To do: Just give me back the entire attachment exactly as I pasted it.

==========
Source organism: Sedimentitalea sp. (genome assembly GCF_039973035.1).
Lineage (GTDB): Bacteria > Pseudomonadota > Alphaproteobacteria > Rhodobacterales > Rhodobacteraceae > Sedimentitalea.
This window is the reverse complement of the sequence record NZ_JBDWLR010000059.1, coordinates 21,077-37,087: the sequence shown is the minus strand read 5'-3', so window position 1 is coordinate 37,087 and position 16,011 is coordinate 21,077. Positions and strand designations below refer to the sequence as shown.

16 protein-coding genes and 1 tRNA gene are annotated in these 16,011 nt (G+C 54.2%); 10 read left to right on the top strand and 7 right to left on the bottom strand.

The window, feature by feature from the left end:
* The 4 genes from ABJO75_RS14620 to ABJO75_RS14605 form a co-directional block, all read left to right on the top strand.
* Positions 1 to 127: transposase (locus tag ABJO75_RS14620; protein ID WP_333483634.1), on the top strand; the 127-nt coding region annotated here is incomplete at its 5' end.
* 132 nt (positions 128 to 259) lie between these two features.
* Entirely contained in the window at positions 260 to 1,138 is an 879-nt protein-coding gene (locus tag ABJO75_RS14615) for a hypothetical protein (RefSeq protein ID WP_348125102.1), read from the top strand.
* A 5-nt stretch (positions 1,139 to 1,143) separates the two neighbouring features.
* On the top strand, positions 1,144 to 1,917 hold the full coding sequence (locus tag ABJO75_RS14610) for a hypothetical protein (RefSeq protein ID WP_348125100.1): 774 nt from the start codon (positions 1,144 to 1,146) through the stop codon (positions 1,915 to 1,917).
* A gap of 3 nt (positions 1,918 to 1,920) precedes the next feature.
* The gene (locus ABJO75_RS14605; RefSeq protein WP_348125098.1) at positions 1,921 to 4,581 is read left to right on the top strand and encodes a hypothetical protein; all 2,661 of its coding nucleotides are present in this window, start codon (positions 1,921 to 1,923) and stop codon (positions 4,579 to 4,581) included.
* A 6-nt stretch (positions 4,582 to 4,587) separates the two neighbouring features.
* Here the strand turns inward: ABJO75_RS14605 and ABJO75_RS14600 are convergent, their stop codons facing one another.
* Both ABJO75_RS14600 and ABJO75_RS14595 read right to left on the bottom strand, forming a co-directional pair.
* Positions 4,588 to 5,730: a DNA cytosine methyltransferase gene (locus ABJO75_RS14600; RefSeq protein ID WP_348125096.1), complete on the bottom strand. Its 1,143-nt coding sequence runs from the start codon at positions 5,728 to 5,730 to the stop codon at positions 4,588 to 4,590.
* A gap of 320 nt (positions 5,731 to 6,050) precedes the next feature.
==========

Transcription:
Source organism: Sedimentitalea sp. (genome assembly GCF_039973035.1).
Lineage (GTDB): Bacteria > Pseudomonadota > Alphaproteobacteria > Rhodobacterales > Rhodobacteraceae > Sedimentitalea.
This window is the reverse complement of the sequence record NZ_JBDWLR010000059.1, coordinates 21,077-37,087: the sequence shown is the minus strand read 5'-3', so window position 1 is coordinate 37,087 and position 16,011 is coordinate 21,077. Positions and strand designations below refer to the sequence as shown.

16 protein-coding genes and 1 tRNA gene are annotated in these 16,011 nt (G+C 54.2%); 10 read left to right on the top strand and 7 right to left on the bottom strand.

The window, feature by feature from the left end:
* The 4 genes from ABJO75_RS14620 to ABJO75_RS14605 form a co-directional block, all read left to right on the top strand.
* Positions 1 to 127: transposase (locus tag ABJO75_RS14620; protein ID WP_333483634.1), on the top strand; the 127-nt coding region annotated here is incomplete at its 5' end.
* 132 nt (positions 128 to 259) lie between these two features.
* Entirely contained in the window at positions 260 to 1,138 is an 879-nt protein-coding gene (locus tag ABJO75_RS14615) for a hypothetical protein (RefSeq protein ID WP_348125102.1), read from the top strand.
* A 5-nt stretch (positions 1,139 to 1,143) separates the two neighbouring features.
* On the top strand, positions 1,144 to 1,917 hold the full coding sequence (locus tag ABJO75_RS14610) for a hypothetical protein (RefSeq protein ID WP_348125100.1): 774 nt from the start codon (positions 1,144 to 1,146) through the stop codon (positions 1,915 to 1,917).
* A gap of 3 nt (positions 1,918 to 1,920) precedes the next feature.
* The gene (locus ABJO75_RS14605; RefSeq protein WP_348125098.1) at positions 1,921 to 4,581 is read left to right on the top strand and encodes a hypothetical protein; all 2,661 of its coding nucleotides are present in this window, start codon (positions 1,921 to 1,923) and stop codon (positions 4,579 to 4,581) included.
* A 6-nt stretch (positions 4,582 to 4,587) separates the two neighbouring features.
* Here the strand turns inward: ABJO75_RS14605 and ABJO75_RS14600 are convergent, their stop codons facing one another.
* Both ABJO75_RS14600 and ABJO75_RS14595 read right to left on the bottom strand, forming a co-directional pair.
* Positions 4,588 to 5,730: a DNA cytosine methyltransferase gene (locus ABJO75_RS14600; RefSeq protein ID WP_348125096.1), complete on the bottom strand. Its 1,143-nt coding sequence runs from the start codon at positions 5,728 to 5,730 to the stop codon at positions 4,588 to 4,590.
* A gap of 320 nt (positions 5,731 to 6,050) precedes the next feature.